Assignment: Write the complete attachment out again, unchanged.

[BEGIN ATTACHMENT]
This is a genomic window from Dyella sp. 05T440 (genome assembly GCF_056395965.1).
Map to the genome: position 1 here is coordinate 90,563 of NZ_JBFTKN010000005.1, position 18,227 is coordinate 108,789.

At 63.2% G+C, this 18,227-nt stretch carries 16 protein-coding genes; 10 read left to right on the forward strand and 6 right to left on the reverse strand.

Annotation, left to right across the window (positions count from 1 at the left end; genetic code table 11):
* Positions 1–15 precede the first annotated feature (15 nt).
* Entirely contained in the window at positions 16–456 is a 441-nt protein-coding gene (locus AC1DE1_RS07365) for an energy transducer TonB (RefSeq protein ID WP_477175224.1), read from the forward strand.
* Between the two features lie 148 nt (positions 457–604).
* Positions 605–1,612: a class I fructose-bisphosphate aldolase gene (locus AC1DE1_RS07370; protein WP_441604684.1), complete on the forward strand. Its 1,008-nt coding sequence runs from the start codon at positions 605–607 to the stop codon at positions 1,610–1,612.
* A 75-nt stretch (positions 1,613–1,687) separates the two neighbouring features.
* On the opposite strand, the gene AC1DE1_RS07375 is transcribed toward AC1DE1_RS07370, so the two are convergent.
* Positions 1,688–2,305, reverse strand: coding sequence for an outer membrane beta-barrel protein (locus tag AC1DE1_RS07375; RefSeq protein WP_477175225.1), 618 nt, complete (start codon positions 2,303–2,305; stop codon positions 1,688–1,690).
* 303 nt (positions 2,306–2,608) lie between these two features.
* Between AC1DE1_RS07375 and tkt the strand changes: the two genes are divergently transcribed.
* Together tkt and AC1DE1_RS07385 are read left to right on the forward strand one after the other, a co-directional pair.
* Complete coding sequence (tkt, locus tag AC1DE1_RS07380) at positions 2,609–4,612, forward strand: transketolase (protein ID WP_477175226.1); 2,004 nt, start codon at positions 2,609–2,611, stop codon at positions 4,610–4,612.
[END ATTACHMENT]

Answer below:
This is a genomic window from Dyella sp. 05T440 (genome assembly GCF_056395965.1).
Map to the genome: position 1 here is coordinate 90,563 of NZ_JBFTKN010000005.1, position 18,227 is coordinate 108,789.

At 63.2% G+C, this 18,227-nt stretch carries 16 protein-coding genes; 10 read left to right on the forward strand and 6 right to left on the reverse strand.

Annotation, left to right across the window (positions count from 1 at the left end; genetic code table 11):
* Positions 1–15 precede the first annotated feature (15 nt).
* Entirely contained in the window at positions 16–456 is a 441-nt protein-coding gene (locus AC1DE1_RS07365) for an energy transducer TonB (RefSeq protein ID WP_477175224.1), read from the forward strand.
* Between the two features lie 148 nt (positions 457–604).
* Positions 605–1,612: a class I fructose-bisphosphate aldolase gene (locus AC1DE1_RS07370; protein WP_441604684.1), complete on the forward strand. Its 1,008-nt coding sequence runs from the start codon at positions 605–607 to the stop codon at positions 1,610–1,612.
* A 75-nt stretch (positions 1,613–1,687) separates the two neighbouring features.
* On the opposite strand, the gene AC1DE1_RS07375 is transcribed toward AC1DE1_RS07370, so the two are convergent.
* Positions 1,688–2,305, reverse strand: coding sequence for an outer membrane beta-barrel protein (locus tag AC1DE1_RS07375; RefSeq protein WP_477175225.1), 618 nt, complete (start codon positions 2,303–2,305; stop codon positions 1,688–1,690).
* 303 nt (positions 2,306–2,608) lie between these two features.
* Between AC1DE1_RS07375 and tkt the strand changes: the two genes are divergently transcribed.
* Together tkt and AC1DE1_RS07385 are read left to right on the forward strand one after the other, a co-directional pair.
* Complete coding sequence (tkt, locus tag AC1DE1_RS07380) at positions 2,609–4,612, forward strand: transketolase (protein ID WP_477175226.1); 2,004 nt, start codon at positions 2,609–2,611, stop codon at positions 4,610–4,612.